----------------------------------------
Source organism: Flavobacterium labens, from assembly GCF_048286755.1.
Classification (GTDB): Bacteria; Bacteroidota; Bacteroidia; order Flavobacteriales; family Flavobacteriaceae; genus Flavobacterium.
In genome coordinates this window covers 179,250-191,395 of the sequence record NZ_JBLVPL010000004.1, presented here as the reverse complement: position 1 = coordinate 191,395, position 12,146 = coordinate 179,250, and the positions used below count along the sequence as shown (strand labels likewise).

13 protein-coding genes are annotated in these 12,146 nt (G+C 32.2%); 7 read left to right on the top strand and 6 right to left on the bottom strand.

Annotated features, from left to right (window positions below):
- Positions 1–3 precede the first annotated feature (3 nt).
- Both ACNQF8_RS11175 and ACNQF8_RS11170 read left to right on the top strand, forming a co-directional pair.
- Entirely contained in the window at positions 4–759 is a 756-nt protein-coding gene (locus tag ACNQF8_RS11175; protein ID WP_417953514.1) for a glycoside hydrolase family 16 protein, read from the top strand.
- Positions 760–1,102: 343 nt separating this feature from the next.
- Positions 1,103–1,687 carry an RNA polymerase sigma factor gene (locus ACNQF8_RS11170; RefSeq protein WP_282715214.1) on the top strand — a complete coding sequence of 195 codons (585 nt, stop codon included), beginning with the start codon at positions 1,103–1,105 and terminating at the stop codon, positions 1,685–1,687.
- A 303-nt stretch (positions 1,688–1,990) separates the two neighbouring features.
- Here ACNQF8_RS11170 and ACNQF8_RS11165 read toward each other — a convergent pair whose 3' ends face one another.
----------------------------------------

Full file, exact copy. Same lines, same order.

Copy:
Source organism: Flavobacterium labens, from assembly GCF_048286755.1.
Classification (GTDB): Bacteria; Bacteroidota; Bacteroidia; order Flavobacteriales; family Flavobacteriaceae; genus Flavobacterium.
In genome coordinates this window covers 179,250-191,395 of the sequence record NZ_JBLVPL010000004.1, presented here as the reverse complement: position 1 = coordinate 191,395, position 12,146 = coordinate 179,250, and the positions used below count along the sequence as shown (strand labels likewise).

13 protein-coding genes are annotated in these 12,146 nt (G+C 32.2%); 7 read left to right on the top strand and 6 right to left on the bottom strand.

Annotated features, from left to right (window positions below):
- Positions 1–3 precede the first annotated feature (3 nt).
- Both ACNQF8_RS11175 and ACNQF8_RS11170 read left to right on the top strand, forming a co-directional pair.
- Entirely contained in the window at positions 4–759 is a 756-nt protein-coding gene (locus tag ACNQF8_RS11175; protein ID WP_417953514.1) for a glycoside hydrolase family 16 protein, read from the top strand.
- Positions 760–1,102: 343 nt separating this feature from the next.
- Positions 1,103–1,687 carry an RNA polymerase sigma factor gene (locus ACNQF8_RS11170; RefSeq protein WP_282715214.1) on the top strand — a complete coding sequence of 195 codons (585 nt, stop codon included), beginning with the start codon at positions 1,103–1,105 and terminating at the stop codon, positions 1,685–1,687.
- A 303-nt stretch (positions 1,688–1,990) separates the two neighbouring features.
- Here ACNQF8_RS11170 and ACNQF8_RS11165 read toward each other — a convergent pair whose 3' ends face one another.